Station #5--Here the ejection pin 92d performs primary ejection of the combination from the matrix-die. This ejection may be assisted by air-pressure applied to the base of the ejection pin, or this may be accomplished by cam and rollers or other means. However, if adapter 18i should tend to stick to the ejection pin 92d, then air under pressure may be led thru a passage (FIG. 8--84) in the ejection pin, against the interior surface of the adapter that faces the pin, to effect final release of the combination from the pin 92d for take-off. However, sufficient taper (FIG. 8--88) given to the side-wall of the adapter and its supporting protuberance should eliminate need for such assistance.
The body of material to be attached to the member (or separable adapter portion thereof) may be of various erodable materials such as soap (including synthetic detergents), wax, heavy lubricants, rubbing compounds, etc. It should be clear that whereas a complete member may be attached to such body of erodable material, both automatic production and economic considerations strongly favor that only the adapter be attached to most combinations that find their way into the mass-market.
As pointed out previously, many serious problems were encountered when development testing experimental product samples, many of which failed to maintain secure attachment of the adapter to the body of soap--either at time or attachment of the upper separable portion of the member to the adapter, or during product use. As a result of lengthy investigations including repeated product testing, several different causative factors were found to be responsible for this serious problem, any one of which, or any combination of which, spelled malfunction. Not the least of these was finally found to be the use of pre-lubricated soap-blanks (e.g. with glycerine, saline solution, etc.), as is standard practice in the soap industry. It thus became necessary to discover how such lubrication could be maintained between the soap-blank and the die-surface while at the same time being prevented from reaching the soap-adapter interface.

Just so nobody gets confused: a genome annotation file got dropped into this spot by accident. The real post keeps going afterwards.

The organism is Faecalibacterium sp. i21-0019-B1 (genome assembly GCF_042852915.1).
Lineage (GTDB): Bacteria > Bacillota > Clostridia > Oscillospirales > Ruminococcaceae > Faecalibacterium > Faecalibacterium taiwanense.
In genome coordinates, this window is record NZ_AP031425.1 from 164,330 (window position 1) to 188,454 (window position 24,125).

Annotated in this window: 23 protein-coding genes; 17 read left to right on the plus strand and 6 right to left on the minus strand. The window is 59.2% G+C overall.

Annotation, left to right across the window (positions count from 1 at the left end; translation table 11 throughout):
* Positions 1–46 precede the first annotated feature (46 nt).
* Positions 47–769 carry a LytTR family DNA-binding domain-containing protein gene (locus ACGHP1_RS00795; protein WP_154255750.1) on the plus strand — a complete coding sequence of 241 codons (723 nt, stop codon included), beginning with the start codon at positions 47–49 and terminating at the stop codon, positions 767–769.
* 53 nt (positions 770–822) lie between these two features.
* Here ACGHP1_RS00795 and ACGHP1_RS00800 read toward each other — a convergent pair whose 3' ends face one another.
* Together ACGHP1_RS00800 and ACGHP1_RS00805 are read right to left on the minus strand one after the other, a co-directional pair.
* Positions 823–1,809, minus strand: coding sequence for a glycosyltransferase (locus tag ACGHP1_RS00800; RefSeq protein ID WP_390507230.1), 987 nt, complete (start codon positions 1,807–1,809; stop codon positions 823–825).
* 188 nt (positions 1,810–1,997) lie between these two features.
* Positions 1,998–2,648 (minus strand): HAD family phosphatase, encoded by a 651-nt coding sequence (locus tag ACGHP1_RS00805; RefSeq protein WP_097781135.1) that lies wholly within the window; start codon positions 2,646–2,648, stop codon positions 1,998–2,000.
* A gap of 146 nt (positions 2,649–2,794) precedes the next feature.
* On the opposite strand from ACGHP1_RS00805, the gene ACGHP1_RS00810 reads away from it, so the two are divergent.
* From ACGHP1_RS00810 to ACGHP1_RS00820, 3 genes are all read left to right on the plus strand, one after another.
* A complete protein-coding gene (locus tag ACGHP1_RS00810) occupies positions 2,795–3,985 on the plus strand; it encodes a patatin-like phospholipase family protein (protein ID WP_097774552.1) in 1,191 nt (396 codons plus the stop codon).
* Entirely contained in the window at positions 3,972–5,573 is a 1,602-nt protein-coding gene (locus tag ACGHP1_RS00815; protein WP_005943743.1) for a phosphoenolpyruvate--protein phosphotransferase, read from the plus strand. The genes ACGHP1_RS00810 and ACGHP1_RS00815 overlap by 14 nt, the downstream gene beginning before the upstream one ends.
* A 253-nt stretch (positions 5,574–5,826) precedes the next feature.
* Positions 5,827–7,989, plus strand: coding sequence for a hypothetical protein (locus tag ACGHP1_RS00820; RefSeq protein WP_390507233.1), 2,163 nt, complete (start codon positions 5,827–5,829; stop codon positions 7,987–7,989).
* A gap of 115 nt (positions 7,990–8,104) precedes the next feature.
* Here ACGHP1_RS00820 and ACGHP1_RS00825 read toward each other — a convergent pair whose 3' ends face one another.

Whereas the preferred embodiment of subject soap-adapter combination is that of a solid of revolution, it should be recognized that this basic configuration of revolution may be generally adhered to even with variations in this product form, such as with multi-sided soap bodies of six, eight, or other number of sides. Thus, various soap surfaces may be effectively employed such as fluted, scalloped, flat, curved, etc. However, configurations of "non-revolution" may also be marketed successfully, such as a soap cake of generally triangular planform with truncated corners. Similarly, the member and holding means may employ attractive surface variations as long as they do not detract from their basic function and as long as they are comfortable in use.
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|U.S. Classification||425/116, 425/437, 425/444, 425/415, 425/355, 425/422, 425/408, 249/83, 249/68, 425/128, 425/125, 249/98, 425/361|
|International Classification||C11D13/16, B29C33/44, A47K5/05, B29C33/14|
|Cooperative Classification||A47K5/05, B29C33/44, C11D13/16, B29C33/14|
|European Classification||B29C33/44, A47K5/05, B29C33/14, C11D13/16|
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|Jan 17, 1996||FPAY||Fee payment|
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|Jan 17, 1996||SULP||Surcharge for late payment|
|Jun 7, 1999||FPAY||Fee payment|
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|Aug 27, 2003||REMI||Maintenance fee reminder mailed|
|Jan 20, 2004||SULP||Surcharge for late payment|
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|Jan 20, 2004||FPAY||Fee payment|
Year of fee payment: 12